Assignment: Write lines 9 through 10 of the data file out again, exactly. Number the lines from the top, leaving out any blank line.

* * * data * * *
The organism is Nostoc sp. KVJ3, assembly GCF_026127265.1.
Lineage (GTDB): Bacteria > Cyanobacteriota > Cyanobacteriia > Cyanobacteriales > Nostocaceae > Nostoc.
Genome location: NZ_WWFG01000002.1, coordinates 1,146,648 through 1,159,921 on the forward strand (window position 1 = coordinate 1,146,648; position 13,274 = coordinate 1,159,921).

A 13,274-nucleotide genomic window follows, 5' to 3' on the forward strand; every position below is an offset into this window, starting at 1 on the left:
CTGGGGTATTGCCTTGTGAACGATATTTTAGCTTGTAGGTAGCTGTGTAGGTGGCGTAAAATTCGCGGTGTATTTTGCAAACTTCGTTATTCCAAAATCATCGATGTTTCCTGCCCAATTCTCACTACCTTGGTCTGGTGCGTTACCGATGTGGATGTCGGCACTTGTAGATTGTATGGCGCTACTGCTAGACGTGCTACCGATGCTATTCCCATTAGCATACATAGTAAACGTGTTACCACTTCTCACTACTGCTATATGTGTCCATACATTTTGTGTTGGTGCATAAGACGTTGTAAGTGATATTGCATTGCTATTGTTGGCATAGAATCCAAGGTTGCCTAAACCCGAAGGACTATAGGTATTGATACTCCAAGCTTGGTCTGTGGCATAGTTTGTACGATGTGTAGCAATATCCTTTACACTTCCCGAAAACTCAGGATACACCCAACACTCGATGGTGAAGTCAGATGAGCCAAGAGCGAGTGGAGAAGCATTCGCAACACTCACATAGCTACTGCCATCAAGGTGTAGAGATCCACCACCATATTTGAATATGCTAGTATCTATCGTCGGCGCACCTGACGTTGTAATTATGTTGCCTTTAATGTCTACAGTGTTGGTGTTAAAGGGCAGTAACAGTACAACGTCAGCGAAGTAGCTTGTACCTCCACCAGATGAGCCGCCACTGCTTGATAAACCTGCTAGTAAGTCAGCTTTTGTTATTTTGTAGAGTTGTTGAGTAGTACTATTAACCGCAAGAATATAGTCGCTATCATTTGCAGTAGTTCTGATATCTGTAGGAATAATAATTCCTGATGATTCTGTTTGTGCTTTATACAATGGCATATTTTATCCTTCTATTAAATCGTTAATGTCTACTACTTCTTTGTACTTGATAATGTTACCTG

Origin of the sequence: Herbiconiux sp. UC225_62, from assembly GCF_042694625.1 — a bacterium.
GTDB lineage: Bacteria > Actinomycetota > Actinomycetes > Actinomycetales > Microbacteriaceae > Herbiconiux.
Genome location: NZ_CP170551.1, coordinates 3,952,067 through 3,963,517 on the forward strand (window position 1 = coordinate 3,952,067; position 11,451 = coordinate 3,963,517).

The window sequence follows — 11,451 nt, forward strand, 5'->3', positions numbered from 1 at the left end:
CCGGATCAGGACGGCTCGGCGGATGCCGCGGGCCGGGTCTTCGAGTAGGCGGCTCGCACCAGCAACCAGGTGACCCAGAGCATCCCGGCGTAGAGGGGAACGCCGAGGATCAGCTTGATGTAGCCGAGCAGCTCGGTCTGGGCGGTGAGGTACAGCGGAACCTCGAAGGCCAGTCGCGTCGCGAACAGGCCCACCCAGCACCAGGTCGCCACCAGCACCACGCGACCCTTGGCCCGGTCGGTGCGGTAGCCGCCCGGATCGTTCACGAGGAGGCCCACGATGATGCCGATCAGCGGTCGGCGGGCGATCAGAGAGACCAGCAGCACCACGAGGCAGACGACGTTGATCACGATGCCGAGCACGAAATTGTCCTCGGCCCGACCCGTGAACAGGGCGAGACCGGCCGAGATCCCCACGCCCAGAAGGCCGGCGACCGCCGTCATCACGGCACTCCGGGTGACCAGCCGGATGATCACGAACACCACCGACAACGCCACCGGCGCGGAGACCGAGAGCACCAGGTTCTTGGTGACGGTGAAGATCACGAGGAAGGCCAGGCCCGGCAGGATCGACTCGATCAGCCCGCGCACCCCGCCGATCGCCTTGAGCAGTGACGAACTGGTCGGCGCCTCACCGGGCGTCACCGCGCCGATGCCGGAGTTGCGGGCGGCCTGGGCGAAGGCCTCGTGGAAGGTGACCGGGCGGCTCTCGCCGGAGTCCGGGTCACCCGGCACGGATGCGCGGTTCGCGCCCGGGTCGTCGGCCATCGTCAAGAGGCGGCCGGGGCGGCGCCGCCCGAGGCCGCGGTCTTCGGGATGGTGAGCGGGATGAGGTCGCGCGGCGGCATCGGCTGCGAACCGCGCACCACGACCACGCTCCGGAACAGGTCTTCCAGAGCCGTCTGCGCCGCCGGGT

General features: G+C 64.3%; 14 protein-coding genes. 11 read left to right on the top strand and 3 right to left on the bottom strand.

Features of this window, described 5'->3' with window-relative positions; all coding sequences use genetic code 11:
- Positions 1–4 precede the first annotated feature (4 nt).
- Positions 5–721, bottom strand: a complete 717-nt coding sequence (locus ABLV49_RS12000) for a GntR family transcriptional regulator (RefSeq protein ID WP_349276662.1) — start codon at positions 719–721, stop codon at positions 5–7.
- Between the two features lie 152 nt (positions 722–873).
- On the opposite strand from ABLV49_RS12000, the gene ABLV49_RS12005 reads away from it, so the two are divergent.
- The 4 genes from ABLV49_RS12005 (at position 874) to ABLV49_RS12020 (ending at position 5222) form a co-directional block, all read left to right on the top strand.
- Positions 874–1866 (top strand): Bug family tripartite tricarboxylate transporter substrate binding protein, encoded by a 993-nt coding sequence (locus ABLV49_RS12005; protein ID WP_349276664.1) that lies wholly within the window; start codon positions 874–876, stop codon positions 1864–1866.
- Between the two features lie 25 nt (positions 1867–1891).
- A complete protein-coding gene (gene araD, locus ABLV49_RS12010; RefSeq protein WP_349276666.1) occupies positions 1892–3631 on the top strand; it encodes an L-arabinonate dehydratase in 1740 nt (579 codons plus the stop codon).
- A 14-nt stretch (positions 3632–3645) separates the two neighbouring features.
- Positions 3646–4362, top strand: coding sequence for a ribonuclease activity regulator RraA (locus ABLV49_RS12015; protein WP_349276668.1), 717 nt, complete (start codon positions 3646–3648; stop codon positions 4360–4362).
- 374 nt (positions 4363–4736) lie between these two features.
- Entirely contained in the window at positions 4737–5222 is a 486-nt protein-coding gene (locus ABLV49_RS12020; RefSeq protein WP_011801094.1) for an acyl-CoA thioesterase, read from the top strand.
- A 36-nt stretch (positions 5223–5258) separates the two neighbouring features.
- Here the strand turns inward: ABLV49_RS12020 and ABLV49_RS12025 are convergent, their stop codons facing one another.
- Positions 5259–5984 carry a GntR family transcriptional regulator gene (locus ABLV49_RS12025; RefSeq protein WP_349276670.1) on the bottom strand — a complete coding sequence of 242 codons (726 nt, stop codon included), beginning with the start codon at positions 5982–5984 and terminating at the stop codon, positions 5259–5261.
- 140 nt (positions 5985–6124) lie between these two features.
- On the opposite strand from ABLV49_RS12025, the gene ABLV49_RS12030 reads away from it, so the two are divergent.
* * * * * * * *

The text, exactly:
The window sequence follows — 11,451 nt, forward strand, 5'->3', positions numbered from 1 at the left end:
CCGGATCAGGACGGCTCGGCGGATGCCGCGGGCCGGGTCTTCGAGTAGGCGGCTCGCACCAGCAACCAGGTGACCCAGAGCATCCCGGCGTAGAGGGGAACGCCGAGGATCAGCTTGATGTAGCCGAGCAGCTCGGTCTGGGCGGTGAGGTACAGCGGAACCTCGAAGGCCAGTCGCGTCGCGAACAGGCCCACCCAGCACCAGGTCGCCACCAGCACCACGCGACCCTTGGCCCGGTCGGTGCGGTAGCCGCCCGGATCGTTCACGAGGAGGCCCACGATGATGCCGATCAGCGGTCGGCGGGCGATCAGAGAGACCAGCAGCACCACGAGGCAGACGACGTTGATCACGATGCCGAGCACGAAATTGTCCTCGGCCCGACCCGTGAACAGGGCGAGACCGGCCGAGATCCCCACGCCCAGAAGGCCGGCGACCGCCGTCATCACGGCACTCCGGGTGACCAGCCGGATGATCACGAACACCACCGACAACGCCACCGGCGCGGAGACCGAGAGCACCAGGTTCTTGGTGACGGTGAAGATCACGAGGAAGGCCAGGCCCGGCAGGATCGACTCGATCAGCCCGCGCACCCCGCCGATCGCCTTGAGCAGTGACGAACTGGTCGGCGCCTCACCGGGCGTCACCGCGCCGATGCCGGAGTTGCGGGCGGCCTGGGCGAAGGCCTCGTGGAAGGTGACCGGGCGGCTCTCGCCGGAGTCCGGGTCACCCGGCACGGATGCGCGGTTCGCGCCCGGGTCGTCGGCCATCGTCAAGAGGCGGCCGGGGCGGCGCCGCCCGAGGCCGCGGTCTTCGGGATGGTGAGCGGGATGAGGTCGCGCGGCGGCATCGGCTGCGAACCGCGCACCACGACCACGCTCCGGAACAGGTCTTCCAGAGCCGTCTGCGCCGCCGGGT